U.S. GDP growth has been on a tear recently. Whenever a new number comes out, you may hear macroeconomists referring to “nominal GDP” and “real GDP” and think that the conversation is shrouded in mystery.
Why do these experts believe that the level of GDP we observe is merely nominal, and that something called real GDP exists that one cannot observe directly?
For those unacquainted with macroeconomic theory, the growth of nominal GDP, often just called GDP, may seem beneficial. It may be, but it may also be evidence of changes in the demand for supply of money. We can’t know without more information.
I will clarify the meaning of the terms “nominal” and “real” GDP, while highlighting problems that can arise if one doesn’t distinguish between the short-term and the long-term effects of changes in money demand or supply.
Is It Real?
To understand how the real-nominal dichotomy sheds light by separating changes in value from changes in average prices, imagine that your boss gives you a 20-percent raise. This seems like a fantastic development. Then, you go to the store and see that the price of your favorite cheese has increased to $12 per pound from $6. A gallon of the milk you usually buy has increased to $5 from $3. All across the store, the prices of most goods seem to have doubled. Now, your 20-percent raise no longer heralds the good news you had at first thought it did. It’s a sign that prices are tending to increase. Worse, your wages are unable to keep pace with the increase in prices. What appeared to be an increase in income is actually a loss of real income.
Including real GDP in the analysis allows us to account for changes in the value of money. If the value of money falls, nominal GDP rises. However, real GDP will be little, if at all, affected by the change. Why? The devaluation of money is typically the result of excessive money creation, or people’s expectations of it. When new money is printed, there are no new goods added to the economy. To be sure, high levels of uncertainty might lead investors to hold more currency, in which case the creation of new money would relieve an excess demand for it. In this case, the loss of income for money-holders that would have resulted from the money creation will tend to be diminished. This scenario is the exception, not the rule.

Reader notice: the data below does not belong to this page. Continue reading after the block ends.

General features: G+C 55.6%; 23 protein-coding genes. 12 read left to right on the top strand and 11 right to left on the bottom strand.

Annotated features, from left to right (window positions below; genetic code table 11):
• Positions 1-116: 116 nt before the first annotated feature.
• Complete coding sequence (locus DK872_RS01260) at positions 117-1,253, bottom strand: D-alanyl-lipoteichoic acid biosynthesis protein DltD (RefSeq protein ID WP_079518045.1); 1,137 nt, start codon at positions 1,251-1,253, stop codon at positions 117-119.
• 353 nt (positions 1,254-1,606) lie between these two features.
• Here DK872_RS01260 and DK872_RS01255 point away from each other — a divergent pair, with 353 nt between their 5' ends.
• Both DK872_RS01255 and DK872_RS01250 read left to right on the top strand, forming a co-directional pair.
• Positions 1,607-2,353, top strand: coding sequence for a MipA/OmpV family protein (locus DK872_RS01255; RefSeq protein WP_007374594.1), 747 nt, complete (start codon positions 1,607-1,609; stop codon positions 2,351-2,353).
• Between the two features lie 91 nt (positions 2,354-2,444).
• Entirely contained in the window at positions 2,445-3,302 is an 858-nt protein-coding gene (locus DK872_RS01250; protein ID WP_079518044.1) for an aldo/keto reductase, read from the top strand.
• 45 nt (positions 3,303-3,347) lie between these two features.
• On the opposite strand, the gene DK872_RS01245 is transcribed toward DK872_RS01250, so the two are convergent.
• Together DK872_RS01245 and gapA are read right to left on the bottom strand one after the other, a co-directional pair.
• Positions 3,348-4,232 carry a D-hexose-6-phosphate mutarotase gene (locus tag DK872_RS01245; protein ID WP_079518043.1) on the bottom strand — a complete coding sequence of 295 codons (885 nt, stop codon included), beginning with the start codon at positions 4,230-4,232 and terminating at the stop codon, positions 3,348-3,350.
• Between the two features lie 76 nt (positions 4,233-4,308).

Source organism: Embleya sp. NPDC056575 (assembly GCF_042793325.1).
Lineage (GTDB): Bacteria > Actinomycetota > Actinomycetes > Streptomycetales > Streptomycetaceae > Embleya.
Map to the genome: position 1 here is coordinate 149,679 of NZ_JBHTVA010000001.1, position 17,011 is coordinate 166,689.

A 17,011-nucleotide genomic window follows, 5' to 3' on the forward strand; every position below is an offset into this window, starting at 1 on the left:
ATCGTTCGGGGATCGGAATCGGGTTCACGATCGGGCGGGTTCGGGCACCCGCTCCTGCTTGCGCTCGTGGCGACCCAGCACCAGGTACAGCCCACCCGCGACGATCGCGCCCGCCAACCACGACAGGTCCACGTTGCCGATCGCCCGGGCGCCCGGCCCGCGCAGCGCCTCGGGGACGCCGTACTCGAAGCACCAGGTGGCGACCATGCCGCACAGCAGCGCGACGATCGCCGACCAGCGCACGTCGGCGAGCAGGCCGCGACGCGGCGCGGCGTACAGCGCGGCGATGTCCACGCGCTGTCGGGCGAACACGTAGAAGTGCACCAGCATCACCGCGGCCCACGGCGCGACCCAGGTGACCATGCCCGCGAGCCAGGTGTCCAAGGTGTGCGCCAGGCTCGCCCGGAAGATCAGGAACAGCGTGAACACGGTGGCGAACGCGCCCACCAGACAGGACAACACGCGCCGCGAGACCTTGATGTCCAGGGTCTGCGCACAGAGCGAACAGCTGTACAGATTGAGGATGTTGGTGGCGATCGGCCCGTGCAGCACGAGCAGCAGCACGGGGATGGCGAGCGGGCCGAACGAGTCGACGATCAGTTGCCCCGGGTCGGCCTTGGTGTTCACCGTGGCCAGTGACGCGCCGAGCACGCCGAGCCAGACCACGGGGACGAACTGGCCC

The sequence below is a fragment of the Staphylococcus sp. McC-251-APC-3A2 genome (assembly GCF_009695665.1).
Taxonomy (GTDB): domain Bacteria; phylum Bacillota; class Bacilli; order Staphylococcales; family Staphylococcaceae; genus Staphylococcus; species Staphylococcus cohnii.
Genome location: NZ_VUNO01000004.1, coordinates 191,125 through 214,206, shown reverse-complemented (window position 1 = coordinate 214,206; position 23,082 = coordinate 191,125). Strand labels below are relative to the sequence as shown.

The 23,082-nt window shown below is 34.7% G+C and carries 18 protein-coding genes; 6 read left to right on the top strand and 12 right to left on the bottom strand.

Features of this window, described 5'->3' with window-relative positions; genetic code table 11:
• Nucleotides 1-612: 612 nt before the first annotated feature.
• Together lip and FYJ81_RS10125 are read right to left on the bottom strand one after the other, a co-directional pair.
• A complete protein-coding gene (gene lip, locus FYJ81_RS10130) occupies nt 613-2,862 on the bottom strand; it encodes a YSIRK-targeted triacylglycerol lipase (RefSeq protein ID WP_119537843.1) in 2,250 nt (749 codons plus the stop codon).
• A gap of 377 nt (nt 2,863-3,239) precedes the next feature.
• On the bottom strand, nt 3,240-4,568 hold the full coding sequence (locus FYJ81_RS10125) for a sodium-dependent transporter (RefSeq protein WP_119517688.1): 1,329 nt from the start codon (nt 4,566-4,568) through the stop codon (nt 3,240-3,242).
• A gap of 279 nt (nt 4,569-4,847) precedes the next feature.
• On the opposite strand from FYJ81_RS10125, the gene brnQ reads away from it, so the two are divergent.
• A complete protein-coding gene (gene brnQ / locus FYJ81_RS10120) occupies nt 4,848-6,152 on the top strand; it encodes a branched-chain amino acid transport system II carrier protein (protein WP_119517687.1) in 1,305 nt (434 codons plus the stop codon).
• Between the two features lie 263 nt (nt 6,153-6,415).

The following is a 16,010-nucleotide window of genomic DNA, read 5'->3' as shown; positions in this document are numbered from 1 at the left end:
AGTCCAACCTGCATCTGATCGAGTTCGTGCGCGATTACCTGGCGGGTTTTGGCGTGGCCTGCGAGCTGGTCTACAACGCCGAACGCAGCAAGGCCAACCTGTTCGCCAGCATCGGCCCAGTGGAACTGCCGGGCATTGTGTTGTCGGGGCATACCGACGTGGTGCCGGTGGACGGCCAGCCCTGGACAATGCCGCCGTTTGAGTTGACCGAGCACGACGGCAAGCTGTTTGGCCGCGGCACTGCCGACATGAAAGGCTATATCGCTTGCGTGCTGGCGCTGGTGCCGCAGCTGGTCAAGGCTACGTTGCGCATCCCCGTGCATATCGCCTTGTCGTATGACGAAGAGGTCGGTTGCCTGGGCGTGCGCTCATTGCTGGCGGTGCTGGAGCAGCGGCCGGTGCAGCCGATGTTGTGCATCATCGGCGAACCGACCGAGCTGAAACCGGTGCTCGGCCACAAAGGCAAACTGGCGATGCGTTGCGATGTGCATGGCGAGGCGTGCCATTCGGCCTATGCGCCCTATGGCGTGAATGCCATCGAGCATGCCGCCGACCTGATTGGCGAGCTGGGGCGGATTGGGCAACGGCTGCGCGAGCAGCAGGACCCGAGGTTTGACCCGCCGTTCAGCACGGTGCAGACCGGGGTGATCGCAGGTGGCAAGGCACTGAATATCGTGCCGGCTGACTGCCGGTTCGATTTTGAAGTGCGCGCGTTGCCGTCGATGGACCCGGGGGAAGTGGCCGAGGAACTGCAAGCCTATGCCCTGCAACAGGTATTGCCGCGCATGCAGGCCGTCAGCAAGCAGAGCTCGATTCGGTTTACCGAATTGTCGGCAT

Real GDP is an estimate of the inflation-adjusted value of goods and services in an economy. It is an estimate of value in the economy as measured by a currency unit with stable purchasing power. It would be a mistake to think that real GDP represents these goods and services themselves. Although real GDP accounts for the creation of goods in the economy, attempts are made to account for shifts in preferences that evidence themselves as shifts in prices. Real GDP represents the value attributed to these goods by individuals capable of purchasing them.
Water or Brandy
Imagine that we live in a world with only three goods: One of these goods is pizza. The other two goods are water and brandy. Now, suppose people like brandy so much that they spend, on average, 30 percent of their incomes on it. If GDP is $1 million, then brandy represents $300,000 worth of income.
One day, nearly everyone who liked brandy before now prefers to live in soberness. That $300,000 of brandy becomes worth $50,000 and is drunk by only a few.
Without any change in the money supply or in the existing stock of goods, GDP has suddenly fallen from $1 million to $750,000. What happens to the remaining money? If we assume it is all spent on pizza and water, then total spending doesn’t change. If no new pizza or water has been created, then the prices of these goods simply rise. Nominal GDP remains $1 million.
At the other extreme, consumers prefer to hold all the unspent money, in which case nominal GDP falls to $750,000, evidencing an indisputable loss of value.
Individual preferences lie somewhere along this spectrum. In the case in which the money formerly spent on brandy is left unspent rather than spent on pizza and water, the economy experiences a drop in real GDP, without a change in the available goods and services. Even if the nominal value of GDP remains the same as the result of the shift in expenditures, the change in consumer preferences can’t meaningfully be described with aggregate statistics.
Alternatively, the price of pizza would adjust in the short run if consumers preferred to spend money on existing goods rather than increase money holdings. Only after the quantities supplied of pizza and water increased in response to the shift in demand would the price of pizza fall. Then, the goods produced in the economy would correspond with consumer preferences. In the long run, the unwanted brandy would be replaced by more pizza and water.
Part of the beauty of macroeconomics is its simplicity. Part of this simplicity lies in the assumptions that preferences are constant and that deficiencies in capital structure are usually not great enough to hinder analysis. There are cases, as shown above, where traditional analysis falls short. This is not reason to abandon aggregate analysis, as such analysis reveals aspects of the economy that would otherwise remain unobservable. These shortcomings merit a cautious approach, one that does not depend solely on aggregate analysis.
James Caton is an assistant professor in the Department of Agribusiness and Applied Economics and a fellow at the Center for the Study of Public Choice and Private Enterprise at North Dakota State University. This article was first published by AIER.org.
Views expressed in this article are the opinions of the author and do not necessarily reflect the views of The Epoch Times.